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Time To Talk 2019 – Migraine and Mental Health

09 February 2019

Migraine sufferers are THREE times more susceptible to mental health conditions such as depression and anxiety compared to someone who doesn’t get migraines.


It’s important to have a conversation on mental health since it affects one in four of us. This year we tried to do our bit by encouraging a conversation on social media. Many asked questions they had on ‘Migraine and Mental Health’.

Dr. Katy Munro, one of our Headache Specialist joined in to help answer the questions.

We have tried to summarise them in this blog which might be helpful for all.  Here are some tips from Dr Munro.

Migraine and Mental Health – Dr Katy Munro


Chronic migraine is one of the most disabling conditions according to the World Health Organisation.

A sense of loss is very common as it impacts on so many aspects of life: work, social and family life can all be affected. There are several ways to help yourself deal with this sense of your life closing down.

There are various self-help tactics that ease depression. Some studies have shown that people who keep a gratitude journal, writing down three things each night which you are grateful for, can be helpful.

The process of choosing which things to write down is the helpful bit. It is our natural tendency to focus on our negative feelings but simple changes can have positive effects.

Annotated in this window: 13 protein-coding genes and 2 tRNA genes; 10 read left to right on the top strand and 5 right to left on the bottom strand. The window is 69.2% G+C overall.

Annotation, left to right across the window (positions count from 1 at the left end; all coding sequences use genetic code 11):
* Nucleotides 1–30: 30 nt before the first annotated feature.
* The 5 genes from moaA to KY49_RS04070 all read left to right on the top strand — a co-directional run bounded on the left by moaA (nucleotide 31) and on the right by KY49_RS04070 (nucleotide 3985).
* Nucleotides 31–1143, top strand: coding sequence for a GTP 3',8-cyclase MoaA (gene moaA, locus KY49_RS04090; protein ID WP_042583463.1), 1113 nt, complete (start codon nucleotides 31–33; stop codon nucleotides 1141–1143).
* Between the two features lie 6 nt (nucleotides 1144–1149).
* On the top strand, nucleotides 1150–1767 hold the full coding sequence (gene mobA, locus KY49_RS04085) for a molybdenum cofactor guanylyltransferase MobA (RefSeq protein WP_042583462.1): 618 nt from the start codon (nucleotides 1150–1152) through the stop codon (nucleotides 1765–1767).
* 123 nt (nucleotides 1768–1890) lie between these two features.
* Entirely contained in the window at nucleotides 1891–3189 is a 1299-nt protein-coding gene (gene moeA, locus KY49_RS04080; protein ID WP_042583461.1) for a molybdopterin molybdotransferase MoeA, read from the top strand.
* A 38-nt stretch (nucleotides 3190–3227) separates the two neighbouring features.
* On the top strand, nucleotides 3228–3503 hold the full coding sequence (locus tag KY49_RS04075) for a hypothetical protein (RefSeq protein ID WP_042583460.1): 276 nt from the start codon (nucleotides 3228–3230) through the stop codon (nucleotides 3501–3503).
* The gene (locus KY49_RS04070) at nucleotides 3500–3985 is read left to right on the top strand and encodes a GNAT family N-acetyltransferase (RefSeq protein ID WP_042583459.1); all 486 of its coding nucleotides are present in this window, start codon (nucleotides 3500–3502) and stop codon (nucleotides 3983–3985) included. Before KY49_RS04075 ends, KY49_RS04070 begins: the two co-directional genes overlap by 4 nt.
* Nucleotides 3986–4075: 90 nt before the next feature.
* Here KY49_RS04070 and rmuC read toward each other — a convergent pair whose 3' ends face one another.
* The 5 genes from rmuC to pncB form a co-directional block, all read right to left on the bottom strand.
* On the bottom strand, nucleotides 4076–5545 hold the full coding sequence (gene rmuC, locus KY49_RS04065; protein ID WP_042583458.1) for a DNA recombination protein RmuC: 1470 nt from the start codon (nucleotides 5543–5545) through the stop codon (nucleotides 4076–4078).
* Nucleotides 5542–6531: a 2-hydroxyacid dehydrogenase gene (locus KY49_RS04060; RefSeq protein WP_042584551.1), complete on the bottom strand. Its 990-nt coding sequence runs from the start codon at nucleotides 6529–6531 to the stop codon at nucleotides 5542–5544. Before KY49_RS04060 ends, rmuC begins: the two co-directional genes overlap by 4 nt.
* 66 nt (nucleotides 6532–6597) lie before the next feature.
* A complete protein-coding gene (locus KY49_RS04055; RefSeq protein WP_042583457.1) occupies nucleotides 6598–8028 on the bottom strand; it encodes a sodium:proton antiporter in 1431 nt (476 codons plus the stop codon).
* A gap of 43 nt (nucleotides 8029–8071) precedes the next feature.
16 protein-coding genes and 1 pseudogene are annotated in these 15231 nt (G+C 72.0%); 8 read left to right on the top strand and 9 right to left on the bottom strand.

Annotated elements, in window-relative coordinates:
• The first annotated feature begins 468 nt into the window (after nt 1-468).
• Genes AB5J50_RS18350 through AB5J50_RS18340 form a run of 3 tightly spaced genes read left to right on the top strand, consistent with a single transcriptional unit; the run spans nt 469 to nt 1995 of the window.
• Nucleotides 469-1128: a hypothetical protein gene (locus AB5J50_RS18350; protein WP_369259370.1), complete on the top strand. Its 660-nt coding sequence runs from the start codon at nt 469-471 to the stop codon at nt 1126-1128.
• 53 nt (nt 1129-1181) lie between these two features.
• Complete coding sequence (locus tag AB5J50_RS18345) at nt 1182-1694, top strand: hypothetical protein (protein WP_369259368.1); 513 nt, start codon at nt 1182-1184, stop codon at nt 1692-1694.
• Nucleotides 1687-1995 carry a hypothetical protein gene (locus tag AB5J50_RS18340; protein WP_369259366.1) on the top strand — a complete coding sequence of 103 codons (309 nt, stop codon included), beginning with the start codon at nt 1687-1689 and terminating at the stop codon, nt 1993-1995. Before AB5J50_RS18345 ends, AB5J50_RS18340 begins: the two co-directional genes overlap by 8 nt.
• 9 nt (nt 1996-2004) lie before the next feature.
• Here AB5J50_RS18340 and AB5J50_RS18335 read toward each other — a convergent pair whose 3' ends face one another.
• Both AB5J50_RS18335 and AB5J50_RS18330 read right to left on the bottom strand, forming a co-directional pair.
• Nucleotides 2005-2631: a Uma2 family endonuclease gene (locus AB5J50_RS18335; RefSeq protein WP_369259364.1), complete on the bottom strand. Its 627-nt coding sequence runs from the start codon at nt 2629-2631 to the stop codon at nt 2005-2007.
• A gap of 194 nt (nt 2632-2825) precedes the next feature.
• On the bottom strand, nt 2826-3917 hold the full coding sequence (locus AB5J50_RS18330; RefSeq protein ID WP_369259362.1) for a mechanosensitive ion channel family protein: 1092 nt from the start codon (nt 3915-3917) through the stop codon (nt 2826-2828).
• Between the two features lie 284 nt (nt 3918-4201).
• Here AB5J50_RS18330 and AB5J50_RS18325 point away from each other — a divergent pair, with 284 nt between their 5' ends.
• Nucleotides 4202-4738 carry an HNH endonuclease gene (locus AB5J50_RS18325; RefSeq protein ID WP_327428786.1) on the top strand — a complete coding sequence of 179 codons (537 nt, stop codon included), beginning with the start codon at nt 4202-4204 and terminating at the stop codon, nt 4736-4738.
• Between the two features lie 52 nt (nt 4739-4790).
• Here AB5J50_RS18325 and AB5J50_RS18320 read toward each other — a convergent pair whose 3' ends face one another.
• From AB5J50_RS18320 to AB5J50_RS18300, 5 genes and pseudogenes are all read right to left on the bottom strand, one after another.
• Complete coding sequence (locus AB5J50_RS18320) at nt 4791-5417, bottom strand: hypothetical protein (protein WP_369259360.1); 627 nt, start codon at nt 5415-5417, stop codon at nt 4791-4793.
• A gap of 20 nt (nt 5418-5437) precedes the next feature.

Another technique called Expressive Writing has helped some people with chronic pain. The idea is to write down everything that comes into your head over the course of about 20 minutes.

Anything goes! Don’t reread it though. Chuck it away afterwards  (shred it preferably!) The detoxing of our thoughts from the brain to paper has a mood enhancing effect.

For stress reduction try Mindfulness and Exercise.

For more information read Dr Jessica Briscoe’s blog on Anxiety and Depression‘.

Remember: Depression needs to be assessed and treated by your GP if it is not responding to simple measures.


There are over 40 genes involved in creating the brain pathways that lead to migraine.


It’s also really hard to describe to non-sufferers how debilitating the other features are – the brain fog, the fatigue, the word finding difficulties, the sensory disturbances.

We suggest eating regularly especially snacks that slowly release energy, such as foods like protein or fat every 3-4 hours and a bedtime snack. This is basic but important. Many other factors contribute too.

Have a look at these websites for more self-help ideas:

The Pain Toolkit

5 Ways to Wellbeing

The Pain Management Plan

All the above give useful tips on how to help get a better feeling that you are controlling your life rather than the pain controlling it.

For more information on migraine management read one of our factsheets.

Always remember:  MIGRAINE IS NOT YOUR FAULT !!